Rajashri Chakrabarti, Andrew Haughwout, Donghoon Lee, William Nober, Joelle Scally, and Wilbert van der Klaauw
COVID-19 and associated social distancing measures have had major labor market ramifications, with massive job losses and furloughs. Millions of people have filed jobless claims since mid-March—6.9 million in the week of March 28 alone. These developments will surely lead to financial hardship for millions of Americans, especially those who hold outstanding debts while facing diminishing or disappearing wages. The CARES Act, passed by Congress on April 2, 2020, provided $2.2 trillion in disaster relief to combat the economic impacts of COVID-19. Among other measures, it included mortgage and student debt relief measures to alleviate the cash flow problems of borrowers. In this post, we examine who could benefit most (and by how much) from various debt relief provisions under the CARES Act.
Rajashri Chakrabarti, William Nober, and Maxim Pinkovskiy
Building upon our earlier Liberty Street Economics post, we continue to analyze the heterogeneity of COVID-19 incidence. We previously found that majority-minority areas, low-income areas, and areas with higher population density were more affected by COVID-19. The objective of this post is to understand any differences in COVID-19 incidence by areas of financial vulnerability. Are areas that are more financially distressed affected by COVID-19 to a greater extent than other areas? If so, this would not only further adversely affect the financial well-being of the individuals in these areas, but also the local economy. This post is the first in a three part-heterogeneity series looking at heterogeneity in the credit market as it pertains to COVID-19 incidence and CARES Act debt relief.
Many students are reconsidering their decision to go to college in the fall due to the coronavirus pandemic. Indeed, college enrollment is expected to be down sharply as a growing number of would-be college students consider taking a gap year. In part, this pullback reflects concerns about health and safety if colleges resume in-person classes, or missing out on the “college experience” if classes are held online. In addition, poor labor market prospects due to staggeringly high unemployment may be leading some to conclude that college is no longer worth it in this economic environment. In this post, we provide an economic perspective on going to college during the pandemic. Perhaps surprisingly, we find that the return to college actually increases, largely because the opportunity cost of attending school has declined. Furthermore, we show there are sizeable hidden costs to delaying college that erode the value of a college degree, even in the current economic environment. In fact, we estimate that taking a gap year reduces the return to college by a quarter and can cost tens of thousands of dollars in lost lifetime earnings.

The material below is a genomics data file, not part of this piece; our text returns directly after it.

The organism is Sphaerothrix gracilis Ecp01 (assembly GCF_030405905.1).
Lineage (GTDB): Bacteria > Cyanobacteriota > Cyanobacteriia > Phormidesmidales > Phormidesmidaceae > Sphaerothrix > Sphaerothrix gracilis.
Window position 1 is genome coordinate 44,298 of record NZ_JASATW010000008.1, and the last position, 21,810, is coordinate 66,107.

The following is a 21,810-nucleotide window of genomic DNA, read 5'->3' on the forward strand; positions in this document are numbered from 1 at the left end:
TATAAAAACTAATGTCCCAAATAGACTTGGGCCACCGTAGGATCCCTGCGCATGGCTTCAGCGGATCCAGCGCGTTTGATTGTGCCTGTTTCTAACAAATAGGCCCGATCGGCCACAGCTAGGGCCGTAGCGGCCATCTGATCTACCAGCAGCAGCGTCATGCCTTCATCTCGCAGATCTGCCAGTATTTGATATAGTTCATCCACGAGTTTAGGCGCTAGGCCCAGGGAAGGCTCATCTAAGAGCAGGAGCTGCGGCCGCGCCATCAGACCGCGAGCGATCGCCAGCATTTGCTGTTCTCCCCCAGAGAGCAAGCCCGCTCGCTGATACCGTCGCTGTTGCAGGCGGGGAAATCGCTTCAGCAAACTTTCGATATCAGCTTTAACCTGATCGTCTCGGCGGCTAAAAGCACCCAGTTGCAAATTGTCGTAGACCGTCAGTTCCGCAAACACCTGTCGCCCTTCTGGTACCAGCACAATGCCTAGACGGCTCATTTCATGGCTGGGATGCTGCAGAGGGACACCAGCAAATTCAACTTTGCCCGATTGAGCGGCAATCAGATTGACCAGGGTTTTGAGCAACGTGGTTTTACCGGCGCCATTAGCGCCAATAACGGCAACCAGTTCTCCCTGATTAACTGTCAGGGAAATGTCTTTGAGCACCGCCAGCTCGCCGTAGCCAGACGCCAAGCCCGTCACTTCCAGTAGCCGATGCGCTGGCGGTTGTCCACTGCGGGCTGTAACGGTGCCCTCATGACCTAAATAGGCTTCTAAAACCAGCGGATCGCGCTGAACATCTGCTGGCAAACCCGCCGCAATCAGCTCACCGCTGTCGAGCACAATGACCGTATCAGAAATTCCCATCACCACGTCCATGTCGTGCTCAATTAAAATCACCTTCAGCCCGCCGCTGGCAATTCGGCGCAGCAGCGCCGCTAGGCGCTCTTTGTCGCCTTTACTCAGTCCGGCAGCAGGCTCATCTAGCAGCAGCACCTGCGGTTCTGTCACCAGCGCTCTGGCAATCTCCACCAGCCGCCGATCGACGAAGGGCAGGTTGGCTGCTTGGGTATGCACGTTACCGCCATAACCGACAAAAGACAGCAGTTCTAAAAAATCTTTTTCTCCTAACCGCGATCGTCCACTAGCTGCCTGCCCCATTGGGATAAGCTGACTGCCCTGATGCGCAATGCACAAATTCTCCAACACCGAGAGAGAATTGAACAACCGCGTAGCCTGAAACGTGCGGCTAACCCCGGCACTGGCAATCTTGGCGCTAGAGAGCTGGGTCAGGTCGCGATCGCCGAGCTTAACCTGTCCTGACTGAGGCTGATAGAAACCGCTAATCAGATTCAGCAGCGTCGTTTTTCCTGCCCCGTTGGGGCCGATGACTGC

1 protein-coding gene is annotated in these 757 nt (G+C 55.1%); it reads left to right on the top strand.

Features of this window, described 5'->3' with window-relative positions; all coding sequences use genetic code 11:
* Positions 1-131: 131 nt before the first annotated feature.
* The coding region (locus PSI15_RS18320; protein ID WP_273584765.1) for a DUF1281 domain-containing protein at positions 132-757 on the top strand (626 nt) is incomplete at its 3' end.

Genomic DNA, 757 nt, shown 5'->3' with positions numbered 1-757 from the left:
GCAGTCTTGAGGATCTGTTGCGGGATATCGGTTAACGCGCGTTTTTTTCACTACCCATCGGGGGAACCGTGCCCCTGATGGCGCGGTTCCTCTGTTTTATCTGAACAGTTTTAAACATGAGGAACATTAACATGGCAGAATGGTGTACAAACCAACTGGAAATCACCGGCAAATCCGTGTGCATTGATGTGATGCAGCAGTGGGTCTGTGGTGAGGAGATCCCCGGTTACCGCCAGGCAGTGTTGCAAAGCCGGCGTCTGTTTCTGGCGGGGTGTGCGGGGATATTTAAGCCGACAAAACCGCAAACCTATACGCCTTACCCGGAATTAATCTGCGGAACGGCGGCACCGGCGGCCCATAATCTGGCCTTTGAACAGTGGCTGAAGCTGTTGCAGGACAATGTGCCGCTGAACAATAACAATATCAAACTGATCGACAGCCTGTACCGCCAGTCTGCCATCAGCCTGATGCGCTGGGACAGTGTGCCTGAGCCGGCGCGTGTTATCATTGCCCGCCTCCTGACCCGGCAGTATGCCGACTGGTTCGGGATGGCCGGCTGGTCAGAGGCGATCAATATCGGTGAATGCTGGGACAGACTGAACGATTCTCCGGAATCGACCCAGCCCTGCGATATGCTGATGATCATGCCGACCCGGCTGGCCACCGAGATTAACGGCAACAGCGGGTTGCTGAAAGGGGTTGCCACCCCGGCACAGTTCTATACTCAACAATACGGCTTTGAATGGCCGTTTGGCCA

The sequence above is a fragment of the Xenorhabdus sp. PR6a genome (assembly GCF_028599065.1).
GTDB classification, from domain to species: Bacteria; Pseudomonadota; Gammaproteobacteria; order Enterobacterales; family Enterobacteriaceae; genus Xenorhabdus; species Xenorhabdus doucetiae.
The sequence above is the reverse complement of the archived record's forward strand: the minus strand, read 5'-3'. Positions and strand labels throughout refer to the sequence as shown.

Rajashri Chakrabarti, William Nober, and Wilbert van der Klaauw
In an October post, we showed the effect of college tuition subsidies in the form of merit-based financial aid on educational and student debt outcomes, documenting a large decline in student debt for those eligible for merit aid. Additionally, we reported striking differences in these outcomes by demographics, as proxied by neighborhood race and income. In this follow-up post, we examine whether and how this effect passes through to other debt and consumption outcomes, namely those related to autos, homes, and credit cards. We find that access to merit aid leads to an immediate but temporary increase in eligible individuals’ consumption in these categories. The increase is followed by a decline in consumption and a reduction in total debt of these types in the longer term. Importantly, there are marked differences in these consumption and debt patterns across groups, as evident when we introduce proxies for demographic group using the income and racial composition of the students’ home neighborhoods of origin.
Rajashri Chakrabarti, William Nober, and Wilbert van der Klaauw
Across the United States, the cost of all types of higher education has been rising faster than overall inflation for more than two decades. Despite rising costs, aggregate undergraduate enrollment rose steadily between 2000 and 2010 before leveling off and dipping slightly to its current level. Rising college costs have steadily increased dependence on student debt for college financing, with many students and parents turning to federal and private loans to pay for higher education. An earlier post in this series reported that borrowers in majority Black areas have higher student loan balances and rates of default than those in both majority white and majority Hispanic areas. In this post, we study how differences in college attendance rates and in the types of colleges attended generate heterogeneity in loan experiences. Specifically, using nationwide data, we analyze heterogeneities in college-going and heterogeneities in student debt and default experiences by college type across individuals living in majority Black, majority Hispanic, and majority white zip codes.
Liberty Street Economics features insight and analysis from New York Fed economists working at the intersection of research and policy. Launched in 2011, the blog takes its name from the Bank’s headquarters at 33 Liberty Street in Manhattan’s Financial District.